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Acceptance!

July 28, 2011

We finally located all the documents we needed to properly fill out the application and mailed it off on a Monday at the end of January. I did not expect the butterflies in my stomach that came with waiting to hear if our application would be accepted. I suppose I should have. I mean, the last time I had applied for anything of any consequence was when I applied to graduate school (which now, of course, seems like another lifetime ago), and putting in that application had me checking my phone, email and mailbox around the clock. So, come on, of course applying to an agency that would determine our ability to adopt a child was infinitely more important and thus all the more nerve-wracking.

Much to our relief and delight, we did not have to wait long. We received an email on Friday of the same week, notifying us of our acceptance into the Uganda adoption program with Generations. We were officially expectant parents once again, and we were thrilled!!!

The email was warm, congratulatory and welcoming and informed us that the manager of the international program would be in contact with us to schedule an over-the-phone orientation. (Our agency is in Waco, which is a three hour drive from where we live in a suburb of Houston, so the majority of our contact has been through email and phone calls). A short time later, we spoke with our program manager, scheduled the orientation for the coming Wednesday and were sent an email with several attachments, with a request that we print them and glance over them ahead of the orientation. The large stack of paper we ended up printing was pretty overwhelming, but we realize now it was just the tip of the paperwork iceberg that is international adoption.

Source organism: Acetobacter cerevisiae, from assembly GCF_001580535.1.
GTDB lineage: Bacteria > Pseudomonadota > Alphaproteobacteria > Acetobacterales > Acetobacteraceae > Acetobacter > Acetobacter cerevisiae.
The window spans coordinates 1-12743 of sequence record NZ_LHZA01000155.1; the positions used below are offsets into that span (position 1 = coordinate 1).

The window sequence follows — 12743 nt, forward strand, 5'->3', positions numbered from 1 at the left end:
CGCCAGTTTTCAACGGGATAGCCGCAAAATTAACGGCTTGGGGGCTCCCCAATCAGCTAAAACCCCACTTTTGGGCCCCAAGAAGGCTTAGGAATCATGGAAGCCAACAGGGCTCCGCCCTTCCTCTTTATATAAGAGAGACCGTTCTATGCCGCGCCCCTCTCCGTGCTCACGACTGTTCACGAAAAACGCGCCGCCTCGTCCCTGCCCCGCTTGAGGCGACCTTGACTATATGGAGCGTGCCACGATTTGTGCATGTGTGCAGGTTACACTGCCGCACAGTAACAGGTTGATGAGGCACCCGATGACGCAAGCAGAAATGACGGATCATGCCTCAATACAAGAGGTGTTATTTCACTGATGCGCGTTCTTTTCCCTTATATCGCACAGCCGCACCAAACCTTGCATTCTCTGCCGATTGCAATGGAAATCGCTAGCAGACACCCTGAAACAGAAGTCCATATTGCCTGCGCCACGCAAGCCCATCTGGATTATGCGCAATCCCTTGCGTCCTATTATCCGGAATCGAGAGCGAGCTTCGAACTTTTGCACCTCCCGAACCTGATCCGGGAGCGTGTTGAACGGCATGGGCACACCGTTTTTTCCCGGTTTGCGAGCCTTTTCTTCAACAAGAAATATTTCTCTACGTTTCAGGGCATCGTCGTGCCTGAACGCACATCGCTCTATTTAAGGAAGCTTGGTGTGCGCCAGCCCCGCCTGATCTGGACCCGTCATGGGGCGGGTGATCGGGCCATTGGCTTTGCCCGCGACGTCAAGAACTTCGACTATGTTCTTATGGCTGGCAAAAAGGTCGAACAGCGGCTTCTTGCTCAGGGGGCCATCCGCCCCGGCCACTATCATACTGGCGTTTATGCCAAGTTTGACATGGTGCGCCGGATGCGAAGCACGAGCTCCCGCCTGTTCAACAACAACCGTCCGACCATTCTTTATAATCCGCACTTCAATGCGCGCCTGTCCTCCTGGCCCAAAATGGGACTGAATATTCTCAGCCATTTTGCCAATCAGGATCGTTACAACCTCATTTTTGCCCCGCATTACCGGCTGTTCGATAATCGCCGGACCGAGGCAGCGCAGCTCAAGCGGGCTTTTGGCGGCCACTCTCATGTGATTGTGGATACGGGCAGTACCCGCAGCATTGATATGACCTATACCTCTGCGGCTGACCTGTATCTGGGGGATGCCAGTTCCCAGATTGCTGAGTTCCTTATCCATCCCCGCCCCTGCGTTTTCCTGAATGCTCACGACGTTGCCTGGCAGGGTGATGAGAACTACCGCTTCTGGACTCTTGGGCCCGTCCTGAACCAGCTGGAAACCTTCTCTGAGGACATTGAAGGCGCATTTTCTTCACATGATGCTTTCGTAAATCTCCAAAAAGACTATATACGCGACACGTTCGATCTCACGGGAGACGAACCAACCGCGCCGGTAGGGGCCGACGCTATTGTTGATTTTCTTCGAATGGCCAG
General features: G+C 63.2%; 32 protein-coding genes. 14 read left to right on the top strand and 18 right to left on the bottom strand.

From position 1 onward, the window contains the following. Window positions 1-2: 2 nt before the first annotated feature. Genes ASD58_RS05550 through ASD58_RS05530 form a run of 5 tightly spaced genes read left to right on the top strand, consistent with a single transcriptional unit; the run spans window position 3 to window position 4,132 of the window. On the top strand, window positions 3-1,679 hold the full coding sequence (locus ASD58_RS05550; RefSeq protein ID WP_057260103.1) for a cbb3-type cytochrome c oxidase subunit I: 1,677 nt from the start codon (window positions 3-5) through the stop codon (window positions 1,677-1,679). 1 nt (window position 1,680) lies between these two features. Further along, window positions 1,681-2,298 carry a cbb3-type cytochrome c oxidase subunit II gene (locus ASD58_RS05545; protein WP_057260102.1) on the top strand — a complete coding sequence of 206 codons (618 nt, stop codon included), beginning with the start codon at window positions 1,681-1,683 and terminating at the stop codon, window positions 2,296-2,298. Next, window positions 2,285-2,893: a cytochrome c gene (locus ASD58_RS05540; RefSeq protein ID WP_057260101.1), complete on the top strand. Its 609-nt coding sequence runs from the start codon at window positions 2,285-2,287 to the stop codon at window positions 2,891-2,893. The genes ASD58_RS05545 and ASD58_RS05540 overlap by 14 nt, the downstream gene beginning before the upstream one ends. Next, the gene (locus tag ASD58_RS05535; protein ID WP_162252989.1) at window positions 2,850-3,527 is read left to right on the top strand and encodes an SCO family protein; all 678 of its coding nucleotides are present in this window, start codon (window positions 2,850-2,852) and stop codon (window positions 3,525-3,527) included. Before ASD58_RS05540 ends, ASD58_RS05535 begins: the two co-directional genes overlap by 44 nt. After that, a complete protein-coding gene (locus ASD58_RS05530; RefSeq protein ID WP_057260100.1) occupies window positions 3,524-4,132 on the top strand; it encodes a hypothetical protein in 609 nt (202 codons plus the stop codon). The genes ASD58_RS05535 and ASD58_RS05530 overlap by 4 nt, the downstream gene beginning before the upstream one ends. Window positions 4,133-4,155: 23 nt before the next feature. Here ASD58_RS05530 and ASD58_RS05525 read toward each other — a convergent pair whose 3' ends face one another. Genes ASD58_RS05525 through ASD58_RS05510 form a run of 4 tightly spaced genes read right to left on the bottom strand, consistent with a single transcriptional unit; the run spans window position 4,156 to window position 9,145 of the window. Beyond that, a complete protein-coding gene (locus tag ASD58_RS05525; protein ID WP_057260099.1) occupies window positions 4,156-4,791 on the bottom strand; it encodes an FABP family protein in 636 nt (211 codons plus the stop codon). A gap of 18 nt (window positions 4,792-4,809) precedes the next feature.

It’s interesting. For me, adopting a child is not all that different from being pregnant. And yet it is. It’s weird. Let me see if I can explain. I don’t have the exhaustion, nausea, cravings, achiness and expanding womb that serve as physical reminders that I am an expectant mother. I also don’t have a “due date” as to when I can expect our child to join our family. And yet, I pray for, think about, dream about, and long to hold my child in my arms just as I did when I was pregnant. I imagine what he (or she) will be like. We talk to Eliza and Jude about their new brother or sister in Uganda, and we pray for him or her as a family, just as we did when I was pregnant with Jude. I find myself tempted to worry, just as I did when I was pregnant, only about different things. And when I do worry, I continually must remind myself to focus on God, Who is the Author, Sustainer and Protector of all life. As with both our pregnancies, we are so thankful for this newest Ganger, and we love him even though we have never seen his face.

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